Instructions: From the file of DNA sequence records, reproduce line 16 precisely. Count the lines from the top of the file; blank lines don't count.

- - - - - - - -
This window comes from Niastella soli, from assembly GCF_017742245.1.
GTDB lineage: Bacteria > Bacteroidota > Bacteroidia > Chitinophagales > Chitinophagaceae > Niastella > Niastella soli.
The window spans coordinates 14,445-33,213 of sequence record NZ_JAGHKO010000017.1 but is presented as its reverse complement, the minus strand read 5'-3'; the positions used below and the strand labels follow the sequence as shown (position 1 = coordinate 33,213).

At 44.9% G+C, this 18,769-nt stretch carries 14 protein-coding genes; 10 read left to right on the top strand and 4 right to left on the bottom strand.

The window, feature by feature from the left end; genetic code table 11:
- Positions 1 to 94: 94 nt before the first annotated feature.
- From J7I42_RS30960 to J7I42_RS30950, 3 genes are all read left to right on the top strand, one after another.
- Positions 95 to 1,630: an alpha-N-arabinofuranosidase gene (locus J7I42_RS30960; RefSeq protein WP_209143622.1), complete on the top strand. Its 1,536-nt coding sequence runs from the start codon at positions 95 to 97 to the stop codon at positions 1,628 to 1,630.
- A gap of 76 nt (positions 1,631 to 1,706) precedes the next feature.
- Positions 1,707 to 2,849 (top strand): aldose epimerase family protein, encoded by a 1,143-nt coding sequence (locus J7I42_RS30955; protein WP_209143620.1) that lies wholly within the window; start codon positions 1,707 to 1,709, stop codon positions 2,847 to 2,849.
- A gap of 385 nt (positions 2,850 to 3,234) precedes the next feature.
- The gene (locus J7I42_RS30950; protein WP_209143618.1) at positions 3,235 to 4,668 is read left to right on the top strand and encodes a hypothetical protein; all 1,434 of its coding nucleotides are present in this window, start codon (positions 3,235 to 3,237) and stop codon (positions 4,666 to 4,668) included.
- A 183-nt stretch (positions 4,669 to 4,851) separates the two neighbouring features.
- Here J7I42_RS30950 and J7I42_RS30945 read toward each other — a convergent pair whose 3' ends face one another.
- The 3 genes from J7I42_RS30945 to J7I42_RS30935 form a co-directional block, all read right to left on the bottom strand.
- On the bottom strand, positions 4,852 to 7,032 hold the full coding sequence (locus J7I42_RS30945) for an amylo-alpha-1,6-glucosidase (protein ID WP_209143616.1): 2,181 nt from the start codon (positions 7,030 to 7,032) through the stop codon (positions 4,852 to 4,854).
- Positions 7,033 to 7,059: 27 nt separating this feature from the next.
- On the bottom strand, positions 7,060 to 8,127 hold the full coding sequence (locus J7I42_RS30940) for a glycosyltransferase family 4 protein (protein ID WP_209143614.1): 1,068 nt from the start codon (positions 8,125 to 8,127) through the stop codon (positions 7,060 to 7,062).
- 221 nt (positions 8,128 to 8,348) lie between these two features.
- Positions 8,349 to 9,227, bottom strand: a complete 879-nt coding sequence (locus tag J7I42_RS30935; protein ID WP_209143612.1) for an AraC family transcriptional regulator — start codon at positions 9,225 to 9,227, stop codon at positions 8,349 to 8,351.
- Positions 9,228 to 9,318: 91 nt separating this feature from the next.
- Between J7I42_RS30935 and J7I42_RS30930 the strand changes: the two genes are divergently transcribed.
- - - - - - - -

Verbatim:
- On the bottom strand, positions 4,852 to 7,032 hold the full coding sequence (locus J7I42_RS30945) for an amylo-alpha-1,6-glucosidase (protein ID WP_209143616.1): 2,181 nt from the start codon (positions 7,030 to 7,032) through the stop codon (positions 4,852 to 4,854).